GAO Affirms SBA Rule: Only Joint Venture Members, not the JV, Need Facility Clearance

For years, it had been difficult for joint ventures to get Facility Security Clearances to go after DoD contracts where a facility clearance was required. The DoD and many contracting officers had long required that the joint venture entity itself, rather than each individual joint venture member, have the FCL. SBA thought it had fixed this problem when it updated its joint venture rules in November 2020 to eliminate the need for the joint venture to have an FCL, as we wrote at that time. But DoD contracting officers had been ignoring this rule, setting up a showdown at GAO to decide if the SBA’s rule did actually apply to the DoD.

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Event: The Ins & Outs of the Nonmanufacturer Rule

The nonmanufacturer rule is one that is commonly misunderstood in the federal government contracting realm. But it is also one we encounter quite often in our role assisting federal contractors.

On September 21, please join my colleague, Steven Koprince, and me as we dive deep into the nonmanufacturer role, tackling the ins and the outs of the rule and answering some of your questions surrounding it. The webinar will be hosted by our friends at the Iowa State University CIRAS PTAC, and it is easy to register: just click here.

SmallGovCon Week in Review: September 13-17, 2021

Happy Friday, Readers. It’s sad that summer is coming to an end but the good news is that fall is upon us which means it is time for cool weather, falling leaves, and football! It seems everyone is filled with optimism at the start of the season. Here’s hoping your favorite team is victorious and in between games here’s a few interesting articles on what’s going on in federal government contracting this week.

Have a great weekend! Go Team!

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Small Business Being Acquired by a Large Business? For Multiple Award Contracts, the 180-Day Rule Doesn’t Apply to Task Orders, says GAO

You may recall a post of ours back in April 2021, where we discussed a little-known change to SBA’s size determination rules that occurred in October 2020. SBA created an exception, at 13 C.F.R. § 121.404(g)(2)(iii), to the usual “size is determined at offer date” rule. Now, prior to award, when a small business is part of a merger or acquisition after it makes an offer on a solicitation, the business has to recertify its size, and depending on when that acquisition occurred, if the business is now large, it may lose its award.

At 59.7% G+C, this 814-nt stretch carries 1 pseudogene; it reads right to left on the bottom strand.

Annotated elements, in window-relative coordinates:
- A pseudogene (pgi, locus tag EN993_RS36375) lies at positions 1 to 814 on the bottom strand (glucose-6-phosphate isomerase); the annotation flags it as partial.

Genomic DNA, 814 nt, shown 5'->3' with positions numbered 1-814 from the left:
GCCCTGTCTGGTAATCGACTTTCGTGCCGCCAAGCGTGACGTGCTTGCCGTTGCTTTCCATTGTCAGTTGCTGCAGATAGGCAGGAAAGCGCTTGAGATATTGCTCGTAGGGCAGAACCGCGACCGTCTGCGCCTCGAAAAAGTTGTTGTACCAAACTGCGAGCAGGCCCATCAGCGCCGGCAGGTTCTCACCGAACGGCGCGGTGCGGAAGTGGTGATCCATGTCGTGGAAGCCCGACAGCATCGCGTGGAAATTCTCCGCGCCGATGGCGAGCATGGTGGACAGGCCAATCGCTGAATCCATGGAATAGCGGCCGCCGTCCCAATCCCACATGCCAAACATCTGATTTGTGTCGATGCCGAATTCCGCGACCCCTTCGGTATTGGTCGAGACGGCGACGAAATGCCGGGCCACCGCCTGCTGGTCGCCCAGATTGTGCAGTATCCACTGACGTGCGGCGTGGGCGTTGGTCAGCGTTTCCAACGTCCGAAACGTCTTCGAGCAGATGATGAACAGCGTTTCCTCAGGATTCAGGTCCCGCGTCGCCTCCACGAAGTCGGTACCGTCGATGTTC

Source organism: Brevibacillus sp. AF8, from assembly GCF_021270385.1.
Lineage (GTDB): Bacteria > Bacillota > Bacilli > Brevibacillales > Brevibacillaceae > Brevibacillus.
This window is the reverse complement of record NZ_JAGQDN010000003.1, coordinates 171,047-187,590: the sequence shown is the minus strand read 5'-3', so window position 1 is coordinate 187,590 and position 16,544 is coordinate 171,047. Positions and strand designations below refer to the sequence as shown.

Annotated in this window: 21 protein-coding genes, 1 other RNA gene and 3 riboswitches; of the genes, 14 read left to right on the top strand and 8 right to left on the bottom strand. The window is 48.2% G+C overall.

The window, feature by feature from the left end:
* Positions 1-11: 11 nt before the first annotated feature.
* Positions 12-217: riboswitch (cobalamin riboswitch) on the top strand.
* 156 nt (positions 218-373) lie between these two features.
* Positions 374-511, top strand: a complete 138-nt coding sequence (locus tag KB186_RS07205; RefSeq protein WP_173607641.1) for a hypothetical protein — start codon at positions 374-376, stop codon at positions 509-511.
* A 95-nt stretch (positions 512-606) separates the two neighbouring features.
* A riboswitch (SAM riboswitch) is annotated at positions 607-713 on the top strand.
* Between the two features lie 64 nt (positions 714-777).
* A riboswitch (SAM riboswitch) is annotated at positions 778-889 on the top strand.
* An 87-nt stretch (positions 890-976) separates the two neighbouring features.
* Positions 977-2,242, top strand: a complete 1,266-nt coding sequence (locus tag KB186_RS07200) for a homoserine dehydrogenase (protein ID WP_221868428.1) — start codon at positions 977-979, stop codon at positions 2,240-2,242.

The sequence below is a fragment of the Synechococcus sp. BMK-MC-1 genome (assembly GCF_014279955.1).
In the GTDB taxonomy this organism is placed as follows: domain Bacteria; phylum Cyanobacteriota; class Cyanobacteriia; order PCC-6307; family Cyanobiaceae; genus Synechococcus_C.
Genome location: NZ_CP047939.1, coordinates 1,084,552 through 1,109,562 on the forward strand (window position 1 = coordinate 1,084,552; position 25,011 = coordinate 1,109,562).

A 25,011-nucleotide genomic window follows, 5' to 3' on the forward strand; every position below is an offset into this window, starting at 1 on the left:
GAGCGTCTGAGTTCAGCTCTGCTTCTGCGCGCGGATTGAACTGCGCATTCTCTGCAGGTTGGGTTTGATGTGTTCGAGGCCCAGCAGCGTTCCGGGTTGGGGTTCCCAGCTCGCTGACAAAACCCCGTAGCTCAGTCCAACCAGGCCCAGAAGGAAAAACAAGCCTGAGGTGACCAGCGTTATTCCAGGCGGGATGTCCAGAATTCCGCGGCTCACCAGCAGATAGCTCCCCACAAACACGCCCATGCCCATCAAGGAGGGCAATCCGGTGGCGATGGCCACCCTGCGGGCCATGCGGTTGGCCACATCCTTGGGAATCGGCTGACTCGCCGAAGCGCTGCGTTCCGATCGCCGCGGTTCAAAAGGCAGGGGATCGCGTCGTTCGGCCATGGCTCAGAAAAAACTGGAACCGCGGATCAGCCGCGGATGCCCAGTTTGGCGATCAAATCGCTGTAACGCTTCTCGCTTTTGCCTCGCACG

However, the rule is for better or worse not that straightforward, as a small business learned in a recent GAO decision. Because a part of the rule says that task order awards in such cases may not be treated as small business awards, GAO concluded that such awards are still allowed.

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SmallGovCon Week in Review: September 6-10, 2021

Welcome to Friday, SmallGovCon readers!  Now that the weather is cooling off a little, we hope you’re able to enjoy the great outdoors a little more.  However, before you head outside, maybe you’d like to take a few minutes to check out some articles we’ve selected for you about federal government contracting.  We’d especially like to turn your attention to our first featured article about National PTAC Day coming up next week with a special shout-out to them for all the great work they do supporting small businesses. Other interesting news includes the remaining CIO-SP4 protests and how to prepare for a continuing resolution in government funding. Enjoy the articles and have a fantastic weekend!

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Five Things You Should Know: NAICS Code Appeals

NAICS codes are limited in what they can challenge, but can have a powerful effect on a procurement. A NAICS code appeal can challenge the size limit attached to a specific government procurement. This can level the playing field by limiting to smaller businesses, or expand the size of businesses that are able to compete. So, it’s good to know a NAICS code appeal works.

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